“You should kill her… divorces are too expensive.” So charming!
Anyway the acquaintance between them leads to her ingratiating herself into James’ life and seducing poor James. He loved every minute of it!
Hardly Farley and Walker in the original, but its an added dimension as the couple screw to Frank Strangio’s score. Come morning and its awkward for our hero as he’s got a girlfriend a la Ruth Roman in Train named Rebecca, who calls while Anne is still there to let James know his wife is going to send him broke. His ex is a lesbian – another rich and well educated one, as she works with her girlfriend at the Art Gallery of South Australia – and when he meets with her there later, a violent argument breaks out between them like in Hitch’s film.
As it turns out, loopy Anne’s mother was committed and Anne also carries the seed of insanity, something her father knows only too well. And no juicy kiss on her father’s lips will conceal that fact!
Anne calls James, thinking they have a connection and not just a one-night stand, but he fobs her off, saying: “Don’t call me again”.
Her father meanwhile thinks more of his bonsai plants than Anne and thinks of having her committed if she doesn’t take her medication.
“Bonsai stunts, bonsai supresses… like you did mother,” says an unsurprisingly bitter Anne, then plucking a bonsai flower, surreptitiously, which took decades to grow.
Of course, James’ ex-wife goes to a carnival with her girlfriend, like Hitchcock, where there is a nightclub. Again Lahiff uses great locations with the now demolished Glenelg side-show grounds in seaside Adelaide. In this film, it is the Ferris wheel that is the centre of attention instead of the merry-go-round of Strangers on a Train.
Anne is of course dangerous and has followed the women there. She uses a bisexual lure to get James’ ex to the Colley Reserve rotunda away from the sideshow, where she strangles her.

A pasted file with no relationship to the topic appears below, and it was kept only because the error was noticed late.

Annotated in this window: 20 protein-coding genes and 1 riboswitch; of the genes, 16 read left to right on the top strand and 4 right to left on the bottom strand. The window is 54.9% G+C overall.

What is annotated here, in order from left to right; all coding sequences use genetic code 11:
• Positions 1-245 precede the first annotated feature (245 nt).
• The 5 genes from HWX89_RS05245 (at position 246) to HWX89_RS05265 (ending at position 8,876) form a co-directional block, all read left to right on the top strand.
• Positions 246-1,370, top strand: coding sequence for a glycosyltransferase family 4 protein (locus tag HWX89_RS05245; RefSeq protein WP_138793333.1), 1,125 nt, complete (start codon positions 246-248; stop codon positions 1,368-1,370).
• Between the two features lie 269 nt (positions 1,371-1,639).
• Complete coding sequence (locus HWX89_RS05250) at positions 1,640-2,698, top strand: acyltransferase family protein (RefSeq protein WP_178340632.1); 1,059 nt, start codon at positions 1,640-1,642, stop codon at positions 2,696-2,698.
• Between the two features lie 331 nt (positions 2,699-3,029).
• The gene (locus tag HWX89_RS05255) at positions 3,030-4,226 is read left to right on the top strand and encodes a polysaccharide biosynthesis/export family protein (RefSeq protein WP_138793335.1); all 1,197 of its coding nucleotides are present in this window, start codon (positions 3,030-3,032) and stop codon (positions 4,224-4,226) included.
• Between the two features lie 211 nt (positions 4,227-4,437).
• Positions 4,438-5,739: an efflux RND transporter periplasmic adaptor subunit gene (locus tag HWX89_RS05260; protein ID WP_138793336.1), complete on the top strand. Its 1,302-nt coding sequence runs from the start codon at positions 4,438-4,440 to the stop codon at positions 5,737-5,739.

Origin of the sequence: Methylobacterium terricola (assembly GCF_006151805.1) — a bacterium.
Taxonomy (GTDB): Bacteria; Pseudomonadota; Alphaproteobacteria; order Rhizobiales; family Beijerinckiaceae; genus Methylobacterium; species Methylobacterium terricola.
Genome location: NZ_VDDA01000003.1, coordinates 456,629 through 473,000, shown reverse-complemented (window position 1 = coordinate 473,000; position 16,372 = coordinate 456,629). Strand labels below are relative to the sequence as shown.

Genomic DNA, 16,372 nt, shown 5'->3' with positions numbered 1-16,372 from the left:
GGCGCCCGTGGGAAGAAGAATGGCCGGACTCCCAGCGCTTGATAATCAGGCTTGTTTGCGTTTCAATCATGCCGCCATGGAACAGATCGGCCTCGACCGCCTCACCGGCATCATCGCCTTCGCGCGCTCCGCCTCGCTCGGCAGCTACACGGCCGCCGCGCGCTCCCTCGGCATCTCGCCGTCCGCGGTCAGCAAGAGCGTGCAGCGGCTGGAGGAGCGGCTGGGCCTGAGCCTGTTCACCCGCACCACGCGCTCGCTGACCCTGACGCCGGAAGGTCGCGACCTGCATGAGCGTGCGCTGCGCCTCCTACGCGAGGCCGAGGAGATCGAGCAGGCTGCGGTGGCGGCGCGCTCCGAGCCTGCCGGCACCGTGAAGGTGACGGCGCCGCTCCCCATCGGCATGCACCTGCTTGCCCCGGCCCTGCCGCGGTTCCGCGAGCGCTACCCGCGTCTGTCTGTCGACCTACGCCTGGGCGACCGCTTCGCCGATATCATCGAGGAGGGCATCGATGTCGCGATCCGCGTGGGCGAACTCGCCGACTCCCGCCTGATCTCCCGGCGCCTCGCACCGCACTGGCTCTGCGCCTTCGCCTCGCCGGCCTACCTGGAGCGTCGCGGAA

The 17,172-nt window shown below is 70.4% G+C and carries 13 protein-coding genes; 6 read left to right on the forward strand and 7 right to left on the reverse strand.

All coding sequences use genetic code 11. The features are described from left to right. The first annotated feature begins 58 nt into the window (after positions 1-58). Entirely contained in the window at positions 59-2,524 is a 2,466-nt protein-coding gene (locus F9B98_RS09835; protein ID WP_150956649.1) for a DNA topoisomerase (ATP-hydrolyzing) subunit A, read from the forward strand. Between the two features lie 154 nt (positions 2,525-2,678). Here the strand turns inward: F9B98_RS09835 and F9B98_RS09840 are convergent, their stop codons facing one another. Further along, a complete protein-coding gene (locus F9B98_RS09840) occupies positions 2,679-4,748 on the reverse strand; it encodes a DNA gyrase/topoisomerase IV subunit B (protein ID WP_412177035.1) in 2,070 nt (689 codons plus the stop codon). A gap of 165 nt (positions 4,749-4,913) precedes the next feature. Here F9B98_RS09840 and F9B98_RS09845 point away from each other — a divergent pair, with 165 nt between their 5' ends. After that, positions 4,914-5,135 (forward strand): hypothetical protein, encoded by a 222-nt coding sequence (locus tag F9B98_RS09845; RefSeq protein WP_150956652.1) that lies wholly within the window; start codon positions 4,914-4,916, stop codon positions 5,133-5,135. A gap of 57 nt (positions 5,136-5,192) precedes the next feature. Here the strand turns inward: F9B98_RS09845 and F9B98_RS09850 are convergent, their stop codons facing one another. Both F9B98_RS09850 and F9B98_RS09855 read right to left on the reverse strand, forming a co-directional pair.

“Is your name Miriam?,” is the famous line by Robert Walker before he strangles Farley’s estranged wife in the Hitchcock original. I was obsessed with this movie when I was about fifteen and it’s still one of my favourite Hitch films.
In Strangers the murder is done in total silence except for the sound of wind under a watchful moon. In a great shot, Anne takes her murder victim’s ring and covets it with the lighted Ferris wheel in the background. Again Lahiff’s flair for framing is apparent. Frank Strangio’s score is far more 80s synth driven compared to Coda. The lingering finger on an electronic keyboard is far less gripping, almost lazy, but still effective.
There is another great shot with James stranded after his car runs off the road in the rain. Anne picks him up on a foggy road – it’s well lit – and shows him the ring as proof she killed his wife out of love. “I got rid of her… it’s what you wanted!”
Despite a cast of no names, Lahiff’s direction is again the star. Director Brian de Palma was forever ripping off Hitchcock unabashedly but visually Lahiff is subtle despite the script being an almost direct alternate, modern take. I also thought the actresses in Coda were better. The performances are less interesting here: the two leads lack character but the results are still better than television junk produced on a similar, or even better, budget. Anne Looby is sexier and better looking than Jessica Walter (1941-) in Play Misty for Me. Hitchcock of course had little respect for actors, famously calling them cattle. Had Hitchcock lived beyond making Family Plot in 1975, who knows what he would have introduced into his films? Certainly Lahiff uses sexuality more overtly. The violence of Hitchcock’s penultimate film Frenzy (1972) was far more explicit as was the nudity. Actress Anne Looby’s breasts are well utilised in Strangers. But Hitchcock never stooped to excessive gore and neither does Lahiff. He seems to use Hitch’s parameters and whether this is to his detriment is for the viewer to decide.
“Hello stranger…” says Anne, when they meet unseen on the steps of Parliament House in Adelaide, passing itself off as the outside of police headquarters. Another great, cheap existing location. But he leaves Anne hanging there… driving off with Rebecca and acting queerly with her in the ensuing scenes to say the least. He has a lot on his mind!
Going back to Lahiff’s use of location and if he had worked on an international level, what wonders he would have produced in terms of existing locations. The world should have been his oyster. From what I hear though, he was a difficult man. His two Adelaide-based “suspensers” are remarkable creations considering their budgets.